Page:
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The 2020 presidential race looks increasingly like it will be the Medicare-for-all election, as an increasing number of Democratic primary candidates -- including front-runners such as Sens. Kamala D. Harris, D-Calif., and Bernie Sanders, I-Vt. -- sign on to the slogan.

The policy ought to be an easy sell, given that Medicare polls so well and American insurers so badly.

Except no, it's not going to be easy at all -- at least not when vague talk about Medicare-for-all turns to the specifics of a system that could rationalize the myriad insanities of the fragmented U.S. health-care system and get a handle on its exorbitant costs.

That would inevitably mean bulldozing most private insurance to build something simpler and more straightforward. Unfortunately, people are actually pretty attached to their own little corner of the country's collective disaster.

No, really. You wouldn't know it to read most of the news coverage, or to listen to politicians, but that is one of the more consistent results in health-care polling: Over and over again, roughly 7 out of every 10 Americans report that they're fairly satisfied with the quality of their personal coverage.

If that's surprising, it's because most Americans aren't nearly so sanguine about everyone else's coverage.

Only about a third of people say the general quality of health-care coverage in America is good, and this worries them a great deal. But they tend to think that they themselves are doing just fine. Arguably, the reason they hate the system so much is that they're fond of their own coverage and fear losing it.

It's nice, of course, that most Americans are reasonably happy with their insurance. However, if you agree with them that the health-care system desperately needs a gut renovation, their satisfaction is something of a problem.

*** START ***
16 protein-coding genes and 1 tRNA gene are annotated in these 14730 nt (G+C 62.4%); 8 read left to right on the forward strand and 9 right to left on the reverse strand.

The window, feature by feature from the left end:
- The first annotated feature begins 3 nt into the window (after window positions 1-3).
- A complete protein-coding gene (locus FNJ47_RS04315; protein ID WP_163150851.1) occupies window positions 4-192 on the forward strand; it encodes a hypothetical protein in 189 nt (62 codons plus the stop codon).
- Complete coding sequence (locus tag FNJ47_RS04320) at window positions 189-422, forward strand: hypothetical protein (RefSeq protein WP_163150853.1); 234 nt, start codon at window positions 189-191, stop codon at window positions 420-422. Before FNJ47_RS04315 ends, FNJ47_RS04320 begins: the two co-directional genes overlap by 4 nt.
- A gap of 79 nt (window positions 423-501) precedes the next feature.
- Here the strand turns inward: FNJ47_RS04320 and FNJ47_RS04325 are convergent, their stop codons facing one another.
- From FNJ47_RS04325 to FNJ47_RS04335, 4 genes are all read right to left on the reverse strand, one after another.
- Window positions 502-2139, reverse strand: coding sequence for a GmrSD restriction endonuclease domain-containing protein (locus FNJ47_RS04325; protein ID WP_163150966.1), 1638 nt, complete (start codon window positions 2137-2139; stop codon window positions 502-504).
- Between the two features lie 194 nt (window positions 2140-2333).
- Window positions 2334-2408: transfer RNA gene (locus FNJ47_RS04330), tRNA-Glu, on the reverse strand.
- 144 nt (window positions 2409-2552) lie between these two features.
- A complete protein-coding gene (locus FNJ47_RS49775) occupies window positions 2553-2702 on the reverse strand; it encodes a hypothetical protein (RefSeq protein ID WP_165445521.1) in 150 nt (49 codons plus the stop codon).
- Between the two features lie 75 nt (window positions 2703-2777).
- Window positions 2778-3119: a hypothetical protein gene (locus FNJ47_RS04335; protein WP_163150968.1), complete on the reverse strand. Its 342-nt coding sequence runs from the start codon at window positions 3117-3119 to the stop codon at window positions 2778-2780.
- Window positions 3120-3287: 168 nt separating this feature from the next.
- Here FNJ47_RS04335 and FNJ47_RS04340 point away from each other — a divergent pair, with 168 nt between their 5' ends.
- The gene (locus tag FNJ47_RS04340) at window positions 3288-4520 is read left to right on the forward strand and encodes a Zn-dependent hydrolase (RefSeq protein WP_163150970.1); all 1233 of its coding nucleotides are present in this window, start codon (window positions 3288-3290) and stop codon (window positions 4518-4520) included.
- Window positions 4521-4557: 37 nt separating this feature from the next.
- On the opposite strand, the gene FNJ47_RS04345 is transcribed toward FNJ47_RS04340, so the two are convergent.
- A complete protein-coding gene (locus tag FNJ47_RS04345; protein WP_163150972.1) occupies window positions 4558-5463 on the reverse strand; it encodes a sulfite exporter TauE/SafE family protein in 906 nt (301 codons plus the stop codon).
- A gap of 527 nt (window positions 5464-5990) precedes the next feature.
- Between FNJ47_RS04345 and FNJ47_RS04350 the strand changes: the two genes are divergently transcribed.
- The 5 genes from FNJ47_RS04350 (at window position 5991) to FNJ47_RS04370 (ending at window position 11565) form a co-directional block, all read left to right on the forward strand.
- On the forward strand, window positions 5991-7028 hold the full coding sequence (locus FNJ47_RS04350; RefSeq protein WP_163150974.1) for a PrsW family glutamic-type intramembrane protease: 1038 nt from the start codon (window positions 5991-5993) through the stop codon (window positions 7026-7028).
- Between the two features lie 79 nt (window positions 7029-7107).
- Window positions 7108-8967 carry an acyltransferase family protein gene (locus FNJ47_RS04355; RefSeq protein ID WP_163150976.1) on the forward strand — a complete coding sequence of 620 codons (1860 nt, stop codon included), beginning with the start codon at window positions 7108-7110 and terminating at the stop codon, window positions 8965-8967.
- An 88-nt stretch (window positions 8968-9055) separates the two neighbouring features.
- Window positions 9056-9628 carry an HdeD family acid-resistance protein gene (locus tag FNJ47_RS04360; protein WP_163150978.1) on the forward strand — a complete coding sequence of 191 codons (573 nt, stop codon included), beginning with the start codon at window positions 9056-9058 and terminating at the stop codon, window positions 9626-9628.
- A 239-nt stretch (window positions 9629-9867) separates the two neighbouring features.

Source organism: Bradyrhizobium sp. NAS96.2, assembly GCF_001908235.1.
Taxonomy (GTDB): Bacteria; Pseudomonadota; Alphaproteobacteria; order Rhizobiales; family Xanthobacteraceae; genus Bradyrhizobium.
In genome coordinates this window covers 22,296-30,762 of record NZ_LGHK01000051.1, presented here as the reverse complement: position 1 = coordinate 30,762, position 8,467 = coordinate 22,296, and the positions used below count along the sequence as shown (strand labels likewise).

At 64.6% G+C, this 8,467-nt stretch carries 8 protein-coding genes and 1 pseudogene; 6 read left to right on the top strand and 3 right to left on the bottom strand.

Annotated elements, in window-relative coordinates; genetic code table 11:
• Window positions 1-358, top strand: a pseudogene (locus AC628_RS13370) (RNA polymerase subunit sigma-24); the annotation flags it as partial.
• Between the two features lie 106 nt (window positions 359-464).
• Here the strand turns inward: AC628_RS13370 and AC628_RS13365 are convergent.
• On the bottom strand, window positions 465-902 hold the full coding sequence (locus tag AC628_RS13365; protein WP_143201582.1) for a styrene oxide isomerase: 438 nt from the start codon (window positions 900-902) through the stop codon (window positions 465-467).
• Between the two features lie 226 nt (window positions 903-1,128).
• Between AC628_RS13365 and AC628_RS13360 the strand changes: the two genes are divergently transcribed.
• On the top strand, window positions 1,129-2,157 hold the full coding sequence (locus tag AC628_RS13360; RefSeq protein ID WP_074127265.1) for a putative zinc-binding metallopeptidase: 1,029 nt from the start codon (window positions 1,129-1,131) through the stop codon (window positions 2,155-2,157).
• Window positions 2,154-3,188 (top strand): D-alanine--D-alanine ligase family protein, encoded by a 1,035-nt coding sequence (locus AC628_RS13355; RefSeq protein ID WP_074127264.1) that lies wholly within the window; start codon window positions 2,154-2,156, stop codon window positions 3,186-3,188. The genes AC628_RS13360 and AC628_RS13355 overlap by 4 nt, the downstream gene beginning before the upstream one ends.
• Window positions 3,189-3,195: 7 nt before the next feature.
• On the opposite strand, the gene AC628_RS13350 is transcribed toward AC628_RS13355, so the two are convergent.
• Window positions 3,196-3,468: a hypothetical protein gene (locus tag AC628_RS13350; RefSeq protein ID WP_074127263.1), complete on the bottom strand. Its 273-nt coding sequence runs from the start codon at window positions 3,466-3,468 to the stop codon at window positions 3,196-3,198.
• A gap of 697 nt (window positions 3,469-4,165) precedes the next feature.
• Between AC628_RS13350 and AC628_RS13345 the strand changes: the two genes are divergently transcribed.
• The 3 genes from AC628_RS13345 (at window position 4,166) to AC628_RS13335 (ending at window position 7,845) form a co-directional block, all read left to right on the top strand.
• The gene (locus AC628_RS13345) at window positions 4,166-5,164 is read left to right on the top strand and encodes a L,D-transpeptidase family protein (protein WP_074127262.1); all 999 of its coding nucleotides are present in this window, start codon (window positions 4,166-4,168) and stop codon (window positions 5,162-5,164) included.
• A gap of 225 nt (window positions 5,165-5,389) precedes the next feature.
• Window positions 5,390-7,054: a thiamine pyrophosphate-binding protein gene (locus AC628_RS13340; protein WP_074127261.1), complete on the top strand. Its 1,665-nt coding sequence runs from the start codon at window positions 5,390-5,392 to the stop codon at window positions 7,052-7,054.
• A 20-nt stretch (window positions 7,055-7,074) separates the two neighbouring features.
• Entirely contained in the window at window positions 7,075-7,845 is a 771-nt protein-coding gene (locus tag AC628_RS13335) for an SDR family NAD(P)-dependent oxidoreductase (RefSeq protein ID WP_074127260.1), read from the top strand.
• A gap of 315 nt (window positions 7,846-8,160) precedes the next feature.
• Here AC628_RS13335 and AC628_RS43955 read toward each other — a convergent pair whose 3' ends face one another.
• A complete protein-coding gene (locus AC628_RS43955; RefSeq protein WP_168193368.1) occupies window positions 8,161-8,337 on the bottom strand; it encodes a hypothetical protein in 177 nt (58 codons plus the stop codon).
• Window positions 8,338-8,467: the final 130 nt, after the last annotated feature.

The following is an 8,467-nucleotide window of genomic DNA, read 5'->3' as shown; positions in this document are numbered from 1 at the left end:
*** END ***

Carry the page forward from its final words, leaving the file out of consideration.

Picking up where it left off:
Consider the political explosion when the Affordable Care Act went into effect, and a relatively small number of people lost their insurance plans. In vain did the Obama administration shout that the old insurance was "junk" and consumers would like the new plans much better; livid citizens stormed the offices of their nearest representative. Within weeks, the administration was scrambling to allow existing insurance to continue under Obamacare, and President Barack Obama was forced to apologize.

Now consider trying to repeat that stunt with the 49% of the population that has employer-sponsored health insurance. The new program might be an improvement, but the only way to find out would be for people to give up something they know they like. That's a big ask about something as important to people as their health insurance.

Which almost certainly rules out sweeping health-care reform, whether it's Medicare-for-all or a center-right plan such as Universal Catastrophic Coverage. To be politically viable, any reform must guarantee that people will have the option of keeping what they already have.

A system designed with that heavy constraint will end up looking like ... well, a lot like Obamacare -- an inefficient, jerry-built mess that may fill in some gaps but won't address the health-care system's fundamental problems.

The advocates of Medicare-for-all have a ready retort: Other countries seem to have managed all right, so it must be possible here. But most of those countries' systems started a long time ago, when health care was a much smaller share of the economy and fewer people had robust, comprehensive private medical insurance.

For example, when Britain's National Health Service was established in 1948, health-care spending was less than 2% of gross domestic product, and many people simply couldn't afford to see a doctor. That meant that the tax bill for universal coverage was relatively modest.

But perhaps more important, for both doctors and patients, the program offered an almost pure gain. Doctors could keep seeing private patients who wanted to pay extra for faster personal service. But they could also collect a salary from the NHS for seeing patients who previously couldn't have afforded them. It was win-win.

For the United States to do the same thing, the cost would at a minimum increase the federal budget by more than half again. And that would be political child's play compared with the task of telling more than 100 million Americans that their current insurance is being canceled.

That isn't going to happen. Bernie Sanders, or some other Democratic presidential candidate, may well get elected promising Medicare-for-all. And a Democrat-controlled Congress might even pass something under that name.

But, in the end, there are just too many Democrats in swing districts for the party to take a suicidal charge at employer-sponsored insurance. More likely is Medicare-for-some -- and once voters get a look at the price tag, even that seems doubtful.

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Megan McArdle writes for the Washington Post.

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